Has El Niño Adversely Impacted Your Construction Project?
HAS EL NIÑO ADVERSELY
IMPACTED YOUR CONSTRUCTION PROJECT?
This year’s winter rains have impacted almost every contractor. The abnormal weather conditions have delayed most projects and adversely impacted many contractors’ productivity. Many contractors now ponder what rights they have to recover the additional costs that they have incurred as a result of the inclement weather. This article shall review what facts a contractor must establish to recover compensation for adverse weather conditions.
Weather Related Delay Claims
In order to prevail on a delay claim, the party asserting the claim must prove that the delay was excusable, compensable and critical. If the contractor fails in establishing all three elements, it will not be able to recover additional compensation. However, if the contractor establishes that the delay was excusable and critical, it will be entitled to an extension of time.
Generally, most contracts do not excuse all weather related delays. Typically, the contract will only excuse rain delay days that were not foreseeable. Many government contracts now include an addendum that sets out the average rainfall for the anticipated construction period. For example, if during the scheduled period of construction, there were more than twenty days in which there was measurable rainfall, the contractor is only excused from performance on days with measurable rain after the twentieth day. In essence, these types of contract clauses require the contractor to assume the risk for all but unforeseeable weather-caused delays. Thus, it is necessary to first review the construction contract to determine how weather related delays are treated.
In most contracts, adverse weather delays are generally not compensable, but they will entitle a contractor to an extension of time. Nonetheless, if another preceding compensable delay extended the construction time into an adverse weather period, the weather related delays will be compensable. Similarly, if the owner requires the contractor to accelerate his performance to avoid adverse weather or to recapture the weather related delays then the contractor would be entitled to compensation. An example of additional compensation to recapture time lost to a rain delay is presently occurring at the San Francisco Airport. The Airport Commissioners are currently considering offering over nine million dollars in incentive, if the contractors can overcome the rain delays and complete the projects on time.
The final element of a weather related delay claim is establishing that it was a critical delay. Simply stated, the contractor must establish that the weather related delay adversely impacted the completion date for the project. Clearly, the completion date will not be impacted by abnormal rainfall when the only work that is occurring during the period is interior work. On the other hand, framing work would be impacted by abnormal rainfall. Thus, an analysis of how the work is impacted by the adverse weather is necessary.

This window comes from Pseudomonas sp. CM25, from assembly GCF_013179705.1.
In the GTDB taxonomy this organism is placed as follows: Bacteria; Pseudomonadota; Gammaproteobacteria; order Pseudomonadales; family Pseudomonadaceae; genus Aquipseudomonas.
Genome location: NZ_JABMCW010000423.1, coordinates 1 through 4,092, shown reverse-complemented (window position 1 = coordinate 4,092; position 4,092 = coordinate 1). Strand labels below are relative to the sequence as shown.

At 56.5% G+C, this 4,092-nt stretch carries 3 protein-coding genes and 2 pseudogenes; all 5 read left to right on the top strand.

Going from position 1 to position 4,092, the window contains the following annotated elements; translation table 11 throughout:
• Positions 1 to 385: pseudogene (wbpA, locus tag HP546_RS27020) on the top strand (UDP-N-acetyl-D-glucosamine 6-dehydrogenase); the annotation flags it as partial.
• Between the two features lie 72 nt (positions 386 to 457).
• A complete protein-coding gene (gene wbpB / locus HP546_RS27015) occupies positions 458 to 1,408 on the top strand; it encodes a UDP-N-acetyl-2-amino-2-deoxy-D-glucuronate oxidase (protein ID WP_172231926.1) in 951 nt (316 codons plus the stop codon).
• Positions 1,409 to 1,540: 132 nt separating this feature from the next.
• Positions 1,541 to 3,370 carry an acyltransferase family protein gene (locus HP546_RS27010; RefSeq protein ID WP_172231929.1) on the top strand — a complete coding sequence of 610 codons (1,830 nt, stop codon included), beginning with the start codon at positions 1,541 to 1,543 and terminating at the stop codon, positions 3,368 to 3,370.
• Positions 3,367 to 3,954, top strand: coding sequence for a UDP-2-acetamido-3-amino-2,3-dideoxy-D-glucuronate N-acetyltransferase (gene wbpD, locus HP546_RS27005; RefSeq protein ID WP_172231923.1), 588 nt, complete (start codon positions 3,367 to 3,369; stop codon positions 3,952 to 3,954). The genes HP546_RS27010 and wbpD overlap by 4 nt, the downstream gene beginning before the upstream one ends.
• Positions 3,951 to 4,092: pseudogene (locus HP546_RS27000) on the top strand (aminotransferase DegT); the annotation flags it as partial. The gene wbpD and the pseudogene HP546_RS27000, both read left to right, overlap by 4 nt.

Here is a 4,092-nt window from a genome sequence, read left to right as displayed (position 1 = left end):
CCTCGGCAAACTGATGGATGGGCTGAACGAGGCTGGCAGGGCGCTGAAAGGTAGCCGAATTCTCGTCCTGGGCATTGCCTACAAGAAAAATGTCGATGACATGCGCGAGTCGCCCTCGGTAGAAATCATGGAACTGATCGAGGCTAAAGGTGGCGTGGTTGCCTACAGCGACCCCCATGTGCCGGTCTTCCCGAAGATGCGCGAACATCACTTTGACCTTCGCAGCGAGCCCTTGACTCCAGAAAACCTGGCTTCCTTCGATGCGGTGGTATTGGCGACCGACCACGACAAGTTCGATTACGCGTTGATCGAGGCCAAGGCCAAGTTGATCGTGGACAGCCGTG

Weather Related Disruption Claims
While inclement weather may not delay the project, it could adversely impact the contractor’s performance. For example, the adverse weather could result in an uneven labor force, inefficient labor force, out-of-sequence work, trade stacking, out-of-sequence material deliveries, and/or a loss of project momentum.
The determination of the right to compensation for a weather disruption claim is generally the same as that made for a weather related delay claim.
To prove a disruption claim, it will be necessary to identify the impacted activities. Specifically, the contractor should make contemporaneous records which establish which activities were impacted and the additional labor and costs associated with the disruption. If the contractor has failed to keep such contemporaneous records, there are other methods for proving the claim which include an engineered analysis, modified total cost, and/or a comparison analysis.
The disruption claim typically includes the additional direct and indirect costs for the impacted activity. The direct costs would include the increased labor, material and equipment costs. The indirect costs can include home office overhead and site overhead.
Documenting the Claim
Obviously, any determination of an excusable weather delay or disruption will require proof that the work was impacted by the weather. Climatological data can be obtained from reports prepared by the National Atmospheric and Oceanic Administration. The reports can be found in most public libraries or on the Internet. In addition to establishing the actual number of rain days and the amount of rainfall, it is also necessary to prove that the contractor’s work was in fact impacted by the delay.
The contractor should also keep daily job logs that document the weather conditions. The daily log should identify what trades, if any, were impacted by the adverse weather. The log should also set forth how the weather disrupted the project’s performance.
In closing, if you properly documented the adverse weather this winter, el niño storms may not have been as disastrous as originally believed.
This article, ©1998, was written by William C. Last, Jr. Mr. Last is an attorney specializing in Construction Law. He can be contacted at 415-764-1990. This bulletin is published periodically to provide general information about current legal issues. If you have a specific legal question or need legal advice, you should contact an attorney.